Innocent till proved guilty?

21 December 2006 – Some newspapers have been sailing pretty close to the wind in their coverage of the Suffolk murders.

Until charges are laid, of course, it is legitimate to publish information about a crime, but we are already hearing concerns that reporting in this case has echoes of the frenzy surrounding the Fred and Rose West case more than ten years ago. At the time we had to warn the Press Complaints Commission that potential witnesses were being offered money for their stories in advance of giving evidence on oath. Its then Chair Lord Wakeham issued a warning to editors to cease and desist for fear of prejudicing the trial. Later it was revealed that 19 witnesses had been offered newspaper cash.

Stung by criticism about its ineffectiveness, on 19 Dec the PCC issued a warning to editors about offering inducements to possible witnesses.

Next day we had a Sun ‘Picture exclusive’ of suspect number two Steve Wright with his hands around his wife’s neck at a party almost ten years ago, under the headline ‘Is THIS the strangler?’ Inside readers were asked ‘Do you know this man?’ along side a request to ring in or email ‘exclusive@the-sun’. A cheap and cheeky approach to journalism that begs you to ‘watch this space’.

Elsewhere The Sun asks ‘Is this a Muslim woman or a ruthless gunman?’ over a picture of someone wearing niqab. Other papers take a similar angle over the disappearance of Mustaf Jama who failed to stand trial for the murder of WPC Beshenivsky.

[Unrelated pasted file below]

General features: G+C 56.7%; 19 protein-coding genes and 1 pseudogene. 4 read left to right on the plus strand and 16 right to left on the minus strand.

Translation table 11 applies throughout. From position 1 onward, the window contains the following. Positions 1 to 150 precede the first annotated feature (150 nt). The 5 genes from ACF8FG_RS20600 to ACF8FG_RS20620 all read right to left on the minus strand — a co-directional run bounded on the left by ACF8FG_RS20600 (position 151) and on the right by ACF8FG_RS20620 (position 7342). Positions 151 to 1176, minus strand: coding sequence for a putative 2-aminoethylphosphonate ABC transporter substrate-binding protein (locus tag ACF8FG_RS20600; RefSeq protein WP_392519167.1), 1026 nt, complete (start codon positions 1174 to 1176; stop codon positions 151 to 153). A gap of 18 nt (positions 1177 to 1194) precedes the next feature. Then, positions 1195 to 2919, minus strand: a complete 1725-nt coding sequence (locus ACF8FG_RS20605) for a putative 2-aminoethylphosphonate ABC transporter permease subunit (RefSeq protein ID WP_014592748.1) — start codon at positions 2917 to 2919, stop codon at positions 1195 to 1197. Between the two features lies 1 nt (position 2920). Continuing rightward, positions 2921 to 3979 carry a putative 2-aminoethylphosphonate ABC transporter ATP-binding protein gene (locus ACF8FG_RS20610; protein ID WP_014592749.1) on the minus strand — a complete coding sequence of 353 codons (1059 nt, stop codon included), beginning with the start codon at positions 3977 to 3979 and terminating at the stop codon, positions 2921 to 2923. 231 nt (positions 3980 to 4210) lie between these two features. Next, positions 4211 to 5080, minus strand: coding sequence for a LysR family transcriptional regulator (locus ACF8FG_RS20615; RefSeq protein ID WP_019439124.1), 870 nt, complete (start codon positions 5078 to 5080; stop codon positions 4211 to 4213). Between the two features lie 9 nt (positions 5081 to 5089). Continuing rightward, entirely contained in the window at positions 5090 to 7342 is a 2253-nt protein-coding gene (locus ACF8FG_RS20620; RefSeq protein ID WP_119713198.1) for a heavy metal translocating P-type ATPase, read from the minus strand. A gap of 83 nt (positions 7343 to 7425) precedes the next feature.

‘It is hard to believe he is the only person to exploit religious correctness in this manner’ thunders a Times editorial, having reminded readers that Islamist fighters and suicide bombers use niqab as a disguise.

The Daily Express headline calls him a ‘Police Killer’ mocking-up an image of Jama in niqab, while the story admits that he remains an unconvicted suspect. The only evidence offered that he escaped to Somalia pretending to be his sister are the suppositions of unnamed ‘police sources’.

This may be grist to the mill for those who want to ban the veil – but none of the above inspires much confidence in news journalism. If journalists rely on hearsay, half-truths, prejudice and purchased information, their output may be lapped up but their credibility is shot.

A more rigorous approach might serve the public better, especially if it shed more light on the corruption that stalks the corridors of power rather than feeding prurient interests.

Meanwhile expect editors to deny all responsibility when trials collapse and racists act on the daily drip of Islamophobia to which we have become accustomed.

Mike Jempson
Director, MediaWise

(Bulletin No 129)

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